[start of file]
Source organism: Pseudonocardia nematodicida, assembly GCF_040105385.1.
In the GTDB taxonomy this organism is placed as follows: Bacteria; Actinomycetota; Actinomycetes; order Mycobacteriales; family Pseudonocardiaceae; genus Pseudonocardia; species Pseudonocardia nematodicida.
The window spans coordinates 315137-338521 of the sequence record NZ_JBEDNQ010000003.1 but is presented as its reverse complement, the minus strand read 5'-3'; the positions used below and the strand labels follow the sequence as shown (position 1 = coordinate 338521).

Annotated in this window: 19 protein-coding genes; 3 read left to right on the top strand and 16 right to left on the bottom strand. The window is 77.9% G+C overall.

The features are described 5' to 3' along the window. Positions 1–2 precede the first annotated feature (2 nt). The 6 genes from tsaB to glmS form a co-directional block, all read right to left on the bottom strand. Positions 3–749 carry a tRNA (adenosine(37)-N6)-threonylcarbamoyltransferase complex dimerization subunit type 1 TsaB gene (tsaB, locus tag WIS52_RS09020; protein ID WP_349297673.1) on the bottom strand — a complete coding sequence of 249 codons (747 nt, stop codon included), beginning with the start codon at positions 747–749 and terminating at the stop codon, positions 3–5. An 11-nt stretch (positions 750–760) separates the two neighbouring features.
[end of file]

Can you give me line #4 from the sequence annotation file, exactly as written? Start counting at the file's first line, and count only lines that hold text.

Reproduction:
Annotated in this window: 19 protein-coding genes; 3 read left to right on the top strand and 16 right to left on the bottom strand. The window is 77.9% G+C overall.